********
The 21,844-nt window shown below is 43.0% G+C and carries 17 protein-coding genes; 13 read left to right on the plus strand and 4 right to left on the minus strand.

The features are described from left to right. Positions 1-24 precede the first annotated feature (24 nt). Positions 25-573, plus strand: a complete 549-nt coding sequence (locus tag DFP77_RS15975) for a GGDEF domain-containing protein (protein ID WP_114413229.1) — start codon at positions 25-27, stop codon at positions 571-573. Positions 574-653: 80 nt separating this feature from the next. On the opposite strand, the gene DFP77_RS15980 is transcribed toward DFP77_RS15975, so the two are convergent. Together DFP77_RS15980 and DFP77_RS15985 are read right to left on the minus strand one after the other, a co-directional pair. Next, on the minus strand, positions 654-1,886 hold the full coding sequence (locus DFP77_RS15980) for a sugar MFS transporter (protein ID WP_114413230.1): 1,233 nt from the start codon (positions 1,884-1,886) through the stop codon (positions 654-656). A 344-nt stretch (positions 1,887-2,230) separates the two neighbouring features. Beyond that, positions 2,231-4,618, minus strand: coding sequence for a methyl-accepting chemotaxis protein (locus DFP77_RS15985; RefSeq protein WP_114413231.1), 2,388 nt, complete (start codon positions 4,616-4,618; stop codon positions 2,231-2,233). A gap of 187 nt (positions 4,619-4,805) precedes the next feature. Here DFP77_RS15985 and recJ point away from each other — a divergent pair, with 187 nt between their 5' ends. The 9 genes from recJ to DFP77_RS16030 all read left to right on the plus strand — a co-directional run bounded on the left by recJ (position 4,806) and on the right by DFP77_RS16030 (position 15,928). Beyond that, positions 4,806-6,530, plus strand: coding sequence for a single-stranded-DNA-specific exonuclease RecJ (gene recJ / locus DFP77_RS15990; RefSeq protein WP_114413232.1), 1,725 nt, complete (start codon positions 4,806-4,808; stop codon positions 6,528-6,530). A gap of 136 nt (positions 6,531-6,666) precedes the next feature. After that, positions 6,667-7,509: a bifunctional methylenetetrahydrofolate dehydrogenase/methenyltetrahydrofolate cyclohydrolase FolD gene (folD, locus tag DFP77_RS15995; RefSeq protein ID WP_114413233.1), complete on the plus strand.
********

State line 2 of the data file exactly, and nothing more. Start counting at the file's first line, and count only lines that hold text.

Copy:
The features are described from left to right. Positions 1-24 precede the first annotated feature (24 nt). Positions 25-573, plus strand: a complete 549-nt coding sequence (locus tag DFP77_RS15975) for a GGDEF domain-containing protein (protein ID WP_114413229.1) — start codon at positions 25-27, stop codon at positions 571-573. Positions 574-653: 80 nt separating this feature from the next. On the opposite strand, the gene DFP77_RS15980 is transcribed toward DFP77_RS15975, so the two are convergent. Together DFP77_RS15980 and DFP77_RS15985 are read right to left on the minus strand one after the other, a co-directional pair. Next, on the minus strand, positions 654-1,886 hold the full coding sequence (locus DFP77_RS15980) for a sugar MFS transporter (protein ID WP_114413230.1): 1,233 nt from the start codon (positions 1,884-1,886) through the stop codon (positions 654-656). A 344-nt stretch (positions 1,887-2,230) separates the two neighbouring features. Beyond that, positions 2,231-4,618, minus strand: coding sequence for a methyl-accepting chemotaxis protein (locus DFP77_RS15985; RefSeq protein WP_114413231.1), 2,388 nt, complete (start codon positions 4,616-4,618; stop codon positions 2,231-2,233). A gap of 187 nt (positions 4,619-4,805) precedes the next feature. Here DFP77_RS15985 and recJ point away from each other — a divergent pair, with 187 nt between their 5' ends. The 9 genes from recJ to DFP77_RS16030 all read left to right on the plus strand — a co-directional run bounded on the left by recJ (position 4,806) and on the right by DFP77_RS16030 (position 15,928). Beyond that, positions 4,806-6,530, plus strand: coding sequence for a single-stranded-DNA-specific exonuclease RecJ (gene recJ / locus DFP77_RS15990; RefSeq protein WP_114413232.1), 1,725 nt, complete (start codon positions 4,806-4,808; stop codon positions 6,528-6,530). A gap of 136 nt (positions 6,531-6,666) precedes the next feature. After that, positions 6,667-7,509: a bifunctional methylenetetrahydrofolate dehydrogenase/methenyltetrahydrofolate cyclohydrolase FolD gene (folD, locus tag DFP77_RS15995; RefSeq protein ID WP_114413233.1), complete on the plus strand.